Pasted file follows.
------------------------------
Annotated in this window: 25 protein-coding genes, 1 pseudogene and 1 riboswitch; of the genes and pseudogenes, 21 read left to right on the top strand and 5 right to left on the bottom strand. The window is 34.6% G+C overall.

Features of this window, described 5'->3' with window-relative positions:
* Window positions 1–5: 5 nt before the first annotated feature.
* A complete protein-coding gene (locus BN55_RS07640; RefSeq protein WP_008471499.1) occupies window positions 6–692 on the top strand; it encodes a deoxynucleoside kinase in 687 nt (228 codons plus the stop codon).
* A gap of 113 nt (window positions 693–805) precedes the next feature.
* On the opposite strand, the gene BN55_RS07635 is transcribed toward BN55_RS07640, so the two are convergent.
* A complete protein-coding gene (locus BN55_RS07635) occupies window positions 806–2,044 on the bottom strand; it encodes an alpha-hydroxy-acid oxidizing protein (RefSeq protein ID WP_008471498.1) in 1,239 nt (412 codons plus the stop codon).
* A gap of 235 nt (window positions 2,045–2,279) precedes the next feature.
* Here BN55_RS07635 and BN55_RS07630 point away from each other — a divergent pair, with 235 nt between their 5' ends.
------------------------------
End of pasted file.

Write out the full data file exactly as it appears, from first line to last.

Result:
Annotated in this window: 25 protein-coding genes, 1 pseudogene and 1 riboswitch; of the genes and pseudogenes, 21 read left to right on the top strand and 5 right to left on the bottom strand. The window is 34.6% G+C overall.

Features of this window, described 5'->3' with window-relative positions:
* Window positions 1–5: 5 nt before the first annotated feature.
* A complete protein-coding gene (locus BN55_RS07640; RefSeq protein WP_008471499.1) occupies window positions 6–692 on the top strand; it encodes a deoxynucleoside kinase in 687 nt (228 codons plus the stop codon).
* A gap of 113 nt (window positions 693–805) precedes the next feature.
* On the opposite strand, the gene BN55_RS07635 is transcribed toward BN55_RS07640, so the two are convergent.
* A complete protein-coding gene (locus BN55_RS07635) occupies window positions 806–2,044 on the bottom strand; it encodes an alpha-hydroxy-acid oxidizing protein (RefSeq protein ID WP_008471498.1) in 1,239 nt (412 codons plus the stop codon).
* A gap of 235 nt (window positions 2,045–2,279) precedes the next feature.
* Here BN55_RS07635 and BN55_RS07630 point away from each other — a divergent pair, with 235 nt between their 5' ends.